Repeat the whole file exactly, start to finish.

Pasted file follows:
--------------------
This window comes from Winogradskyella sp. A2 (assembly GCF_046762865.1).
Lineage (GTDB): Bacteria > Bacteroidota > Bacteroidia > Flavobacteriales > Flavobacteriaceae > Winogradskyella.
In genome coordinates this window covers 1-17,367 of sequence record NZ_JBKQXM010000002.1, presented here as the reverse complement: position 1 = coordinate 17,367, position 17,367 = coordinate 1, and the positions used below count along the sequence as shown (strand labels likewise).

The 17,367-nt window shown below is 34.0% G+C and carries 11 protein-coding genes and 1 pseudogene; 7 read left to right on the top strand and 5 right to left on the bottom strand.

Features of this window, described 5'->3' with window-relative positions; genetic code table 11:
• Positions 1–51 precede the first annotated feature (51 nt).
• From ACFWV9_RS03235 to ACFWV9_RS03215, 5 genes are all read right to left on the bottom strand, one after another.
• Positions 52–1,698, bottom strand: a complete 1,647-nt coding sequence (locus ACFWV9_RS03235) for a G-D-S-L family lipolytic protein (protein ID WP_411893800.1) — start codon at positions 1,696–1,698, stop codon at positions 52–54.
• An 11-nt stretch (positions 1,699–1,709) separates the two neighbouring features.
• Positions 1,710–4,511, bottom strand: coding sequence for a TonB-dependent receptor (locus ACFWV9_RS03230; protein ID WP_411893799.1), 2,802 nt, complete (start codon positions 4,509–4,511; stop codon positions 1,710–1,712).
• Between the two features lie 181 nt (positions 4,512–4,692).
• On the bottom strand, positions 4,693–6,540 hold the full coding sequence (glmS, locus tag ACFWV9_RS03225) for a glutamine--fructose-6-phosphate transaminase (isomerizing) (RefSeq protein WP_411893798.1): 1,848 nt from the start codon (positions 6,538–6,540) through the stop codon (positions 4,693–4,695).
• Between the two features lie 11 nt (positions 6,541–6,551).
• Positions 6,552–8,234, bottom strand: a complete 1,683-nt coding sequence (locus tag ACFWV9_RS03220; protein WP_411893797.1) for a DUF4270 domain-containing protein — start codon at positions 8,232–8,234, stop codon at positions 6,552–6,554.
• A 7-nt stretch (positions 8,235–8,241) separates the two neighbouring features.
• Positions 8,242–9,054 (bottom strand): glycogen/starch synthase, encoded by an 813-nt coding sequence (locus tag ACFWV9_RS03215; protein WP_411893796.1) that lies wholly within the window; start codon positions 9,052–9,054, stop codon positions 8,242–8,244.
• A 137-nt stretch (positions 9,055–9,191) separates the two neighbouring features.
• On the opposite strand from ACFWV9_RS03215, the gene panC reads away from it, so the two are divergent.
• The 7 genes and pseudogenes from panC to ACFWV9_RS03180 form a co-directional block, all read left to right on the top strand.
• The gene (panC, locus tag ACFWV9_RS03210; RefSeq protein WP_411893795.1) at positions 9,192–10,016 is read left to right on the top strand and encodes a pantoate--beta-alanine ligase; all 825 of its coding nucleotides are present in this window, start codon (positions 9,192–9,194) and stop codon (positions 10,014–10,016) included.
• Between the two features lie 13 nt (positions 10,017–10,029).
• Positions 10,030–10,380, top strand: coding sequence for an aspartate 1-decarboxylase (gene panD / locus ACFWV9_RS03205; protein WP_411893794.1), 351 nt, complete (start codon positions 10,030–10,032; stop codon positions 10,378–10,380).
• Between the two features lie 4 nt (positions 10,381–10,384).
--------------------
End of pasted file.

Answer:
This window comes from Winogradskyella sp. A2 (assembly GCF_046762865.1).
Lineage (GTDB): Bacteria > Bacteroidota > Bacteroidia > Flavobacteriales > Flavobacteriaceae > Winogradskyella.
In genome coordinates this window covers 1-17,367 of sequence record NZ_JBKQXM010000002.1, presented here as the reverse complement: position 1 = coordinate 17,367, position 17,367 = coordinate 1, and the positions used below count along the sequence as shown (strand labels likewise).

The 17,367-nt window shown below is 34.0% G+C and carries 11 protein-coding genes and 1 pseudogene; 7 read left to right on the top strand and 5 right to left on the bottom strand.

Features of this window, described 5'->3' with window-relative positions; genetic code table 11:
• Positions 1–51 precede the first annotated feature (51 nt).
• From ACFWV9_RS03235 to ACFWV9_RS03215, 5 genes are all read right to left on the bottom strand, one after another.
• Positions 52–1,698, bottom strand: a complete 1,647-nt coding sequence (locus ACFWV9_RS03235) for a G-D-S-L family lipolytic protein (protein ID WP_411893800.1) — start codon at positions 1,696–1,698, stop codon at positions 52–54.
• An 11-nt stretch (positions 1,699–1,709) separates the two neighbouring features.
• Positions 1,710–4,511, bottom strand: coding sequence for a TonB-dependent receptor (locus ACFWV9_RS03230; protein ID WP_411893799.1), 2,802 nt, complete (start codon positions 4,509–4,511; stop codon positions 1,710–1,712).
• Between the two features lie 181 nt (positions 4,512–4,692).
• On the bottom strand, positions 4,693–6,540 hold the full coding sequence (glmS, locus tag ACFWV9_RS03225) for a glutamine--fructose-6-phosphate transaminase (isomerizing) (RefSeq protein WP_411893798.1): 1,848 nt from the start codon (positions 6,538–6,540) through the stop codon (positions 4,693–4,695).
• Between the two features lie 11 nt (positions 6,541–6,551).
• Positions 6,552–8,234, bottom strand: a complete 1,683-nt coding sequence (locus tag ACFWV9_RS03220; protein WP_411893797.1) for a DUF4270 domain-containing protein — start codon at positions 8,232–8,234, stop codon at positions 6,552–6,554.
• A 7-nt stretch (positions 8,235–8,241) separates the two neighbouring features.
• Positions 8,242–9,054 (bottom strand): glycogen/starch synthase, encoded by an 813-nt coding sequence (locus tag ACFWV9_RS03215; protein WP_411893796.1) that lies wholly within the window; start codon positions 9,052–9,054, stop codon positions 8,242–8,244.
• A 137-nt stretch (positions 9,055–9,191) separates the two neighbouring features.
• On the opposite strand from ACFWV9_RS03215, the gene panC reads away from it, so the two are divergent.
• The 7 genes and pseudogenes from panC to ACFWV9_RS03180 form a co-directional block, all read left to right on the top strand.
• The gene (panC, locus tag ACFWV9_RS03210; RefSeq protein WP_411893795.1) at positions 9,192–10,016 is read left to right on the top strand and encodes a pantoate--beta-alanine ligase; all 825 of its coding nucleotides are present in this window, start codon (positions 9,192–9,194) and stop codon (positions 10,014–10,016) included.
• Between the two features lie 13 nt (positions 10,017–10,029).
• Positions 10,030–10,380, top strand: coding sequence for an aspartate 1-decarboxylase (gene panD / locus ACFWV9_RS03205; protein WP_411893794.1), 351 nt, complete (start codon positions 10,030–10,032; stop codon positions 10,378–10,380).
• Between the two features lie 4 nt (positions 10,381–10,384).